FDA Proposes Broadened Cancer Trial Eligibility in Drafts

According to a publication Biospace, the American Food and Drug Administration has drafted a series of five new documents meant to better structure and organize future participation in cancer clinical trials.

The news comes in the face of former FDA commissioner Scott Gottlieb’s resignation earlier this month. Gottlieb, in his tenure as commissioner, oversaw the approval of more drugs than any other before.

About the Document Drafts

Four of the drafted documents were merely proposal, largely concerned with determining the eligibility criteria for future cancer clinical trials. They also offered provisional guidelines for the participation of particularly at-risk individuals who might participate in such trials.

Specifically, the documents sought to propose a minimum age for pediatric cancer patients, participation guidelines for patients with previous cancers or organ failure, and similar guiding documents for greater inclusion of patients with cancers that have metastasized to the brain, as well as those living with a chronic infection such as HIV, Hepatitis B, or Hepatitis C.

Pediatric Patient Guidelines

The chief concern with determining the minimum age for cancer trial participation is the highly toxic nature of many of the involved drugs.

In their new guidelines, the FDA stipulated that children younger than two years should not ever participate in adult cancer trials (except in rare circumstances) for this reason.

Patients with Chronic Infection

The new guidelines for patients with chronic infection seem rooted in a desire to increase their participation in cancer therapy trials.

The document states that in many cases the participation of chronically infected patients in cancer trials is completely justified, and drafters hope it might help “accelerate the development of effective therapies in cancer patients with these chronic infections.”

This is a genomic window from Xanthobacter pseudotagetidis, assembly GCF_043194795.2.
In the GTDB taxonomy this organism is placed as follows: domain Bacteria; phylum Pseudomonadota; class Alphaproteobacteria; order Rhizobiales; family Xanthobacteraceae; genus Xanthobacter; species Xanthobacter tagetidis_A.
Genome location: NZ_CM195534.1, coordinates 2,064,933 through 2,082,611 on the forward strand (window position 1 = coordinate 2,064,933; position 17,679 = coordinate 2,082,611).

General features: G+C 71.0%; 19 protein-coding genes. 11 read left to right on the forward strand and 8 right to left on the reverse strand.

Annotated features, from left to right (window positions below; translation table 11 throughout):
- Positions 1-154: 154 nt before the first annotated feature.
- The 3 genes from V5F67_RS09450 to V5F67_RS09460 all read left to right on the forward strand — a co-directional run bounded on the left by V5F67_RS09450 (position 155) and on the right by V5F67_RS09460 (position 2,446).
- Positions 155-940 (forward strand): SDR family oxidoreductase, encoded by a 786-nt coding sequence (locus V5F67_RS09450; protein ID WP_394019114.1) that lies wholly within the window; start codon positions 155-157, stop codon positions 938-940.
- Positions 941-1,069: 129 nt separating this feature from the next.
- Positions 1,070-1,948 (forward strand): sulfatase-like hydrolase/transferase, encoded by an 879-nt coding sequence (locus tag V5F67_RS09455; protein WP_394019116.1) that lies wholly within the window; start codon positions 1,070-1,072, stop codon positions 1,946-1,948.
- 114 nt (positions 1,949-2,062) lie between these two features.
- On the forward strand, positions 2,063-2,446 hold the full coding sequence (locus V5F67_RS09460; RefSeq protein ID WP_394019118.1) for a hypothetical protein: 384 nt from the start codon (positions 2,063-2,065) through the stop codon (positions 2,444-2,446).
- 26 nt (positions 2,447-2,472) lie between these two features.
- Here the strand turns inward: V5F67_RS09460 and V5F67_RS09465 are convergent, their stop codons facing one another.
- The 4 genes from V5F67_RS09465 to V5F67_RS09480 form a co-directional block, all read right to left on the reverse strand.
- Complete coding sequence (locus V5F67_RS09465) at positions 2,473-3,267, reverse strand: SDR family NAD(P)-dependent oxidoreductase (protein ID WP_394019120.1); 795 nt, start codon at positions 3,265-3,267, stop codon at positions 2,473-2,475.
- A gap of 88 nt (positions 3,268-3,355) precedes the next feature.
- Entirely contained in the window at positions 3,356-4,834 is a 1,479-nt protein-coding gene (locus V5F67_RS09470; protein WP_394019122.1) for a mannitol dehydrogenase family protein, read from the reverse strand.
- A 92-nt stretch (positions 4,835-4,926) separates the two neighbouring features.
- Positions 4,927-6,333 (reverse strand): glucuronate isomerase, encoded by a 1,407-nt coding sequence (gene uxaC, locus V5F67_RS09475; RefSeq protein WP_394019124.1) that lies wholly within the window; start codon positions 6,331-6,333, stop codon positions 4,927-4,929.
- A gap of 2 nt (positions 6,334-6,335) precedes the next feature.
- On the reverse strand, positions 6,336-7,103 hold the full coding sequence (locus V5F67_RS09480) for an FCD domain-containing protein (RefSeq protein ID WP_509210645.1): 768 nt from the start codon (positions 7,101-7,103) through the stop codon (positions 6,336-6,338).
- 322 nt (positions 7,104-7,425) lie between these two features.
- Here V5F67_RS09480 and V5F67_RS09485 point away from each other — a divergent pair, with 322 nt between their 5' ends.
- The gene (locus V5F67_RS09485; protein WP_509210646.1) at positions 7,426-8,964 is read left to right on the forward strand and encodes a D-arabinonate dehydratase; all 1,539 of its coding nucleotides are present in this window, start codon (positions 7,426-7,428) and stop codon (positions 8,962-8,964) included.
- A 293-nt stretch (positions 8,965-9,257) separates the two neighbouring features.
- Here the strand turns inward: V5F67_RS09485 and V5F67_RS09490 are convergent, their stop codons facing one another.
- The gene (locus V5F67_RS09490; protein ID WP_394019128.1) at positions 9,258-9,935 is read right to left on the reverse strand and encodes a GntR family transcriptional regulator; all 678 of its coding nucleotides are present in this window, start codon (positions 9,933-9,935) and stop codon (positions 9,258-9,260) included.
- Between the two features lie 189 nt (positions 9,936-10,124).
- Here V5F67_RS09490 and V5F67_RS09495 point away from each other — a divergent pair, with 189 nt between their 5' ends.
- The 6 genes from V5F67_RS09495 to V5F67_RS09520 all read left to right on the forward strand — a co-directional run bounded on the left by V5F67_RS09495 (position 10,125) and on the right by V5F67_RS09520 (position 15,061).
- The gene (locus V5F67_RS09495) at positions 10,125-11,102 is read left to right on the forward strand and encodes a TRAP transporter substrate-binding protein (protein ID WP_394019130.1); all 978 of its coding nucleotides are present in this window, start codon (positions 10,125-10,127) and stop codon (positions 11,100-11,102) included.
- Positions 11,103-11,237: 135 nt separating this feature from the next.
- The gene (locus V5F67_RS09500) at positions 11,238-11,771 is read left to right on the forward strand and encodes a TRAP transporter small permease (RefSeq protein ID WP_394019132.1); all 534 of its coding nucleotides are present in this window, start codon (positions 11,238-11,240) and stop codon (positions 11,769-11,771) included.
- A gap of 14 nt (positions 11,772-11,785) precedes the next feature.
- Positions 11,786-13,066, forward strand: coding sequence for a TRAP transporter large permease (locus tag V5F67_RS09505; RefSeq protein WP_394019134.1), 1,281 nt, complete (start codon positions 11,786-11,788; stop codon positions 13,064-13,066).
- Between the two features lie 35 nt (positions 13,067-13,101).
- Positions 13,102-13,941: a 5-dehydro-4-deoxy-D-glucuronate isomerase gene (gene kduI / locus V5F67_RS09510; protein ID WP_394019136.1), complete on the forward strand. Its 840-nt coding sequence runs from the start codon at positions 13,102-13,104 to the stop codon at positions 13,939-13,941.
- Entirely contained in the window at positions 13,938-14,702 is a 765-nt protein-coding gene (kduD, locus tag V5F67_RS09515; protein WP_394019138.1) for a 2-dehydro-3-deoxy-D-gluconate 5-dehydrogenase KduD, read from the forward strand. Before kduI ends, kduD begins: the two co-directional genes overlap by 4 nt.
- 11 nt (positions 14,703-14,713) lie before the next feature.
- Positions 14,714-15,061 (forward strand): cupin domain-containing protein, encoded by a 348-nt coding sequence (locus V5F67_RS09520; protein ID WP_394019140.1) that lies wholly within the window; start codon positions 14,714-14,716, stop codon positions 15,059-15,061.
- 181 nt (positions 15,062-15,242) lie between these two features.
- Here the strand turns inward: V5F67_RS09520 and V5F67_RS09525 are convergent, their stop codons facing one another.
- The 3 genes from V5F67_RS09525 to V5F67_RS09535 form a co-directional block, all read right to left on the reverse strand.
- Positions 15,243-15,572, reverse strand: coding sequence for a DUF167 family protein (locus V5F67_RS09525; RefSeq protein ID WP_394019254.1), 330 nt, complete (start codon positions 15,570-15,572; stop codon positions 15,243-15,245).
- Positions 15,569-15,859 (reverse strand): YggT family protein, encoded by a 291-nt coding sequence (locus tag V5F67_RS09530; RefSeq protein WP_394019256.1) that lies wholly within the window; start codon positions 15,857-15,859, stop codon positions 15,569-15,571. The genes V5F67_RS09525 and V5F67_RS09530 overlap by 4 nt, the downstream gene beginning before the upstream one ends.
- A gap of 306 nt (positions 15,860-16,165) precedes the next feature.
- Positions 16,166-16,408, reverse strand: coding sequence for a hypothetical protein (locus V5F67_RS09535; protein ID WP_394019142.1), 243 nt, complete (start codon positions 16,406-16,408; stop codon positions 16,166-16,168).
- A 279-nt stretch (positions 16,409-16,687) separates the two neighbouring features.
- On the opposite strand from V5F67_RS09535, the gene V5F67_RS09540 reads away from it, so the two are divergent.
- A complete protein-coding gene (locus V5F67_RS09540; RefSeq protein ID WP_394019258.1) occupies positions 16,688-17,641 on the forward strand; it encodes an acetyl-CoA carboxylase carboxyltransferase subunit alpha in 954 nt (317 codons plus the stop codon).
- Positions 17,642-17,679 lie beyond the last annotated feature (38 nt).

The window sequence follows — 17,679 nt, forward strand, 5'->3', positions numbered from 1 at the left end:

Patients with Organ Dysfunction or Pre-existing Cancer

Of particular concern to the FDA was The evaluation of patients’ renal, cardiac, and hepatic (liver) function. These are the bodily functions they deem to be of most concern under aggressive cancer treatment.

Previously, exclusion of individuals with such organ dysfunction (or pre-existing cancer diagnosis) disproportionately favored the recruitment of younger, more physically robust participants.

FDA researchers say that by admitting more of these patients into clinical trials, any resulting data will be more accurately representative of the population as a whole.

Patients with Brain Metastases

About 70,000 US cancer patients have been diagnosed with brain metastases (cancer cells that have spread to the brain from elsewhere in the body). These metastases seem to increase in rate of occurrence in hand with associated malignant cancers like melanoma, or breast or lung cancer.

Despite that, historically patients with brain metastases have been excluded from cancer trials due to concerns of shortened life expectancy, poor body function, and increased vulnerability to toxicity.

Essentially, these patients were deemed to be too at risk to participate. New efforts to secure their inclusion might help determine the best way to treat these highly in-need individuals.

Adolescent Participation in Adult Trials

In addition to the four draft documents aiming to overhauling cancer trial guidelines, the FDA also published a fifth and final document offering for recommended criteria for the inclusion of adolescent patients in trials designed for adults.

Unlike the other publications, the guidelines expressed here are final and binding. The other four documents described above are merely draft guidance, meant to open a correspondence with groups like the American Society of Clinical Oncology and Friends of Cancer Research. Finalization of those policies will hinge on future discussion.

Criteria for teenage participation will include dosing and pharmacokinetic evaluations, safety monitoring, and ethical considerations. The FDA also stipulated that teens should not participate in early trials designed for adults until preliminary pharmacokinetic and toxicity data has been collected. This is to reduce the potential of needlessly exposing a young individual to a treatment that may do more harm than good.

Some believe the establishment of such guidelines is overdue. Now it’s up to other organizations to respond to the FDA’s drafted guidelines as a component of the continued dialogue of care.

Do you think it’s a good idea for the FDA to draft proposed changes to clinical trials as a part of an ongoing dialogue with medical research patient advocacy groups? Do you think it should make these decisions unilaterally? Share your thoughts with Patient Worthy!

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